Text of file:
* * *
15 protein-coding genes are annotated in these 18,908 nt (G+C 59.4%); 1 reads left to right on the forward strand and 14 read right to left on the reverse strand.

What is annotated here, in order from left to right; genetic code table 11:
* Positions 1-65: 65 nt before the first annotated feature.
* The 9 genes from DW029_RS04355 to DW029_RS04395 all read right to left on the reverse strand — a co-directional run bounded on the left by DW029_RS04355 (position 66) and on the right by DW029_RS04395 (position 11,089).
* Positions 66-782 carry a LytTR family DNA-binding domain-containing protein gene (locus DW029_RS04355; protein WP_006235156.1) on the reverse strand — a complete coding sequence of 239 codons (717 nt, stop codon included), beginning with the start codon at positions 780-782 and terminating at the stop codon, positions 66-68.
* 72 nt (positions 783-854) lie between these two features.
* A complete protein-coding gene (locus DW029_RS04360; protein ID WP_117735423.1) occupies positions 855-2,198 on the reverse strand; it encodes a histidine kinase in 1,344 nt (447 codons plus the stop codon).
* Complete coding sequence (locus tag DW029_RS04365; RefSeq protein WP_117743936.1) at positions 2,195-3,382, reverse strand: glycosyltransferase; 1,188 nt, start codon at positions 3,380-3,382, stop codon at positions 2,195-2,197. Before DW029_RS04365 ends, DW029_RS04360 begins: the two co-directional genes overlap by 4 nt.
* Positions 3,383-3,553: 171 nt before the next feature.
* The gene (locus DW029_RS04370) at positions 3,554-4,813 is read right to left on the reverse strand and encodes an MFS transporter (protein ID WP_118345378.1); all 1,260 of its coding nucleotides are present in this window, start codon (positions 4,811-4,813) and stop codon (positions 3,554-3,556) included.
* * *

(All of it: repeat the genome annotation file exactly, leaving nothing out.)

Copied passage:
15 protein-coding genes are annotated in these 18,908 nt (G+C 59.4%); 1 reads left to right on the forward strand and 14 read right to left on the reverse strand.

What is annotated here, in order from left to right; genetic code table 11:
* Positions 1-65: 65 nt before the first annotated feature.
* The 9 genes from DW029_RS04355 to DW029_RS04395 all read right to left on the reverse strand — a co-directional run bounded on the left by DW029_RS04355 (position 66) and on the right by DW029_RS04395 (position 11,089).
* Positions 66-782 carry a LytTR family DNA-binding domain-containing protein gene (locus DW029_RS04355; protein WP_006235156.1) on the reverse strand — a complete coding sequence of 239 codons (717 nt, stop codon included), beginning with the start codon at positions 780-782 and terminating at the stop codon, positions 66-68.
* 72 nt (positions 783-854) lie between these two features.
* A complete protein-coding gene (locus DW029_RS04360; protein ID WP_117735423.1) occupies positions 855-2,198 on the reverse strand; it encodes a histidine kinase in 1,344 nt (447 codons plus the stop codon).
* Complete coding sequence (locus tag DW029_RS04365; RefSeq protein WP_117743936.1) at positions 2,195-3,382, reverse strand: glycosyltransferase; 1,188 nt, start codon at positions 3,380-3,382, stop codon at positions 2,195-2,197. Before DW029_RS04365 ends, DW029_RS04360 begins: the two co-directional genes overlap by 4 nt.
* Positions 3,383-3,553: 171 nt before the next feature.
* The gene (locus DW029_RS04370) at positions 3,554-4,813 is read right to left on the reverse strand and encodes an MFS transporter (protein ID WP_118345378.1); all 1,260 of its coding nucleotides are present in this window, start codon (positions 4,811-4,813) and stop codon (positions 3,554-3,556) included.